• You are contacted by email from someone claiming to be a certain person or from a company, but the actual email address is an external account that does not seem to match up or be legitimate
  • You are asked to provide your personal information (name, date of birth, Social Security Number, credit card) over email or the phone to an unknown agent or party

Quick Tip: The US Internal Revenue Service (IRS) and Social Security Administration (SSA) will never call you directly about tax or Social Security matters. While it is possible you might be contacted by the US Department of Homeland Security or by the FBI, these direct contacts are extremely rare, and will never involve a demand for money. Always get the caller's information and arrange to meet them at school. Contact the International Center and/or the Tufts University Police Department to assist you.

Protecting Yourself From Scams

  • If it feels like you are receiving a strange or shocking demand over the phone, email, or in person - especially if the demand involves money - call the International Center or the Tufts University Police Department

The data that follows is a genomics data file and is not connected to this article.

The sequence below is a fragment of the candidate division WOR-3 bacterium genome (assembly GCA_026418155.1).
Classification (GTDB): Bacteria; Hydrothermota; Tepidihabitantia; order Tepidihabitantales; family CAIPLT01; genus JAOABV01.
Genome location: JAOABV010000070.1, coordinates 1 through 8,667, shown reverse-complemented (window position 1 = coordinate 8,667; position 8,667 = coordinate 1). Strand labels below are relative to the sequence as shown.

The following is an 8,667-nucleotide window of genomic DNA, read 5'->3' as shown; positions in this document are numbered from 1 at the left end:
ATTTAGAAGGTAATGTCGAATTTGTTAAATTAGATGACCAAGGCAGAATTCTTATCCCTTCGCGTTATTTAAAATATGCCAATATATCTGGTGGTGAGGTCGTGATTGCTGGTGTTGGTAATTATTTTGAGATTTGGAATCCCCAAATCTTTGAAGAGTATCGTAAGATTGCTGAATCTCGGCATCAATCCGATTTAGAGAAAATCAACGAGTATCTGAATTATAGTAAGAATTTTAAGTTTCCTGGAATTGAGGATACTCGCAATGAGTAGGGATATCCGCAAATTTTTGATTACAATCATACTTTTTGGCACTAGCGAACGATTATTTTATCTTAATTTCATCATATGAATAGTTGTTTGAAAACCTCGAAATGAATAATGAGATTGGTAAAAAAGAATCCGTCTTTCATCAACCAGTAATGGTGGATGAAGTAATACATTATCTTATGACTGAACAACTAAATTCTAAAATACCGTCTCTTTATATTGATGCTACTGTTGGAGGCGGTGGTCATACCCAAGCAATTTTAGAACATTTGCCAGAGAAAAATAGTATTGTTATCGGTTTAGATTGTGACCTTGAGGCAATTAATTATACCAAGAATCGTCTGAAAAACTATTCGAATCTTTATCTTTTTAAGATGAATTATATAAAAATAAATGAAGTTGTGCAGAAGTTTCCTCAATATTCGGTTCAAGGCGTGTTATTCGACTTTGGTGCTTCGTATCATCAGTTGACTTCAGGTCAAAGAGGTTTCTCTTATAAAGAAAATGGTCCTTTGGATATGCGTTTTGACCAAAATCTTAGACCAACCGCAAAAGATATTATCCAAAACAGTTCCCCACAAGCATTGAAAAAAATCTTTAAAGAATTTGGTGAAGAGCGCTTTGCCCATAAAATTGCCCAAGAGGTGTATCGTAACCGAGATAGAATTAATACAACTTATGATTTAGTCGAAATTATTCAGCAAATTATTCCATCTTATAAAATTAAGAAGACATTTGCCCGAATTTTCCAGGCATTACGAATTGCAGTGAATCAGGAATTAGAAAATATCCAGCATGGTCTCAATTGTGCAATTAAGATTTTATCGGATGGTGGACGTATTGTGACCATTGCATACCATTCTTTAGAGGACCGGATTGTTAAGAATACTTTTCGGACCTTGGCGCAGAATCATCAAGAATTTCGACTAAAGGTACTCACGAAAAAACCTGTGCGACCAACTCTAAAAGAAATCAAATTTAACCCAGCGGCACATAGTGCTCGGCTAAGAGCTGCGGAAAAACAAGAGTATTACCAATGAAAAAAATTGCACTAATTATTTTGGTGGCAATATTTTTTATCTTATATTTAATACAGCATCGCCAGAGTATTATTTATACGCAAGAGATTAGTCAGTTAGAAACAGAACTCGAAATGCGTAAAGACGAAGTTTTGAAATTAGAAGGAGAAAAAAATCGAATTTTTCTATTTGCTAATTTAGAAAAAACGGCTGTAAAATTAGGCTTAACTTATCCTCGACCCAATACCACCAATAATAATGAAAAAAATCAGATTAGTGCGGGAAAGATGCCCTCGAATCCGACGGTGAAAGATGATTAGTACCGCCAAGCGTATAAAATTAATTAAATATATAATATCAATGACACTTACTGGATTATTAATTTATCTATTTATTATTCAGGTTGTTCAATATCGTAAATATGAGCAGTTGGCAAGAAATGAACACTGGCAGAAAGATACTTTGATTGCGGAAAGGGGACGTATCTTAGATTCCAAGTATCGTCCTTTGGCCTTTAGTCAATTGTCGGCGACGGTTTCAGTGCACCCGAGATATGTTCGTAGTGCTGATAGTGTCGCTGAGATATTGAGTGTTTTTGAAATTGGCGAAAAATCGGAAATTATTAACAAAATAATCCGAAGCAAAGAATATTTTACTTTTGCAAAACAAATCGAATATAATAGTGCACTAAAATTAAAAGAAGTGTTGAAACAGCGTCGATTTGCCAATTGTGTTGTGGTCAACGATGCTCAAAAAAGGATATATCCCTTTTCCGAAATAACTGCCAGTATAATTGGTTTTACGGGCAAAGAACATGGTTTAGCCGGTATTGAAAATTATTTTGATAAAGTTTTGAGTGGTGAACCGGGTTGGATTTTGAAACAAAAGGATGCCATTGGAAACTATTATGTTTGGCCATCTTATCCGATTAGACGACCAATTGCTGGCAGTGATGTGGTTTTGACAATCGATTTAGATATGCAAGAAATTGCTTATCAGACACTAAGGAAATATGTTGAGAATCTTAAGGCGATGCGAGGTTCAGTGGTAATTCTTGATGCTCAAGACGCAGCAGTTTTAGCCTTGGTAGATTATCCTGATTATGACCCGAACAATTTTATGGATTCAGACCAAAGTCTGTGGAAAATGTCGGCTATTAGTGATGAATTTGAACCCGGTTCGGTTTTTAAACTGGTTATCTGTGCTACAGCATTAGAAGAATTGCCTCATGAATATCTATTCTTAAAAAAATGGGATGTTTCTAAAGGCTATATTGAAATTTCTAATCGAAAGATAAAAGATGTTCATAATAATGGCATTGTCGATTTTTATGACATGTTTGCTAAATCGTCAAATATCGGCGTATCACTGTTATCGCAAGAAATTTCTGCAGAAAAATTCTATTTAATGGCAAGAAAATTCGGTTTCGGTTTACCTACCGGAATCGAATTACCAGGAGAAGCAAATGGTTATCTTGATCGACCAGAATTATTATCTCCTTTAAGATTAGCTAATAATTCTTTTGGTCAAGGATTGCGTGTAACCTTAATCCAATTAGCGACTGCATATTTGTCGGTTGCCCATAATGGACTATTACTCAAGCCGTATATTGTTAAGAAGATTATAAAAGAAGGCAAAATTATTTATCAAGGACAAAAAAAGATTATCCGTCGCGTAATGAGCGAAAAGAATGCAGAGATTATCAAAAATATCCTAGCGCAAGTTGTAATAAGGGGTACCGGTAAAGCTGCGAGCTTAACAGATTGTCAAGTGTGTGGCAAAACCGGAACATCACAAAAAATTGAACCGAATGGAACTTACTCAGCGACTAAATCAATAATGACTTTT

• Even if the scam seems urgent, resist any demand to respond immediately
  • Ask any caller to meet you at the International Center or your department or a local police station - if they hang up or refuse, it's likely a scam
  • If the caller says they are from your home government, contact your country's embassy or consulate
  • Ask the caller for their name, badge number, and a phone number to call them back
  • To avoid apartment / rental scams, if you see an advertisement that seems "too good to be true," take extra precautions - it could be a scam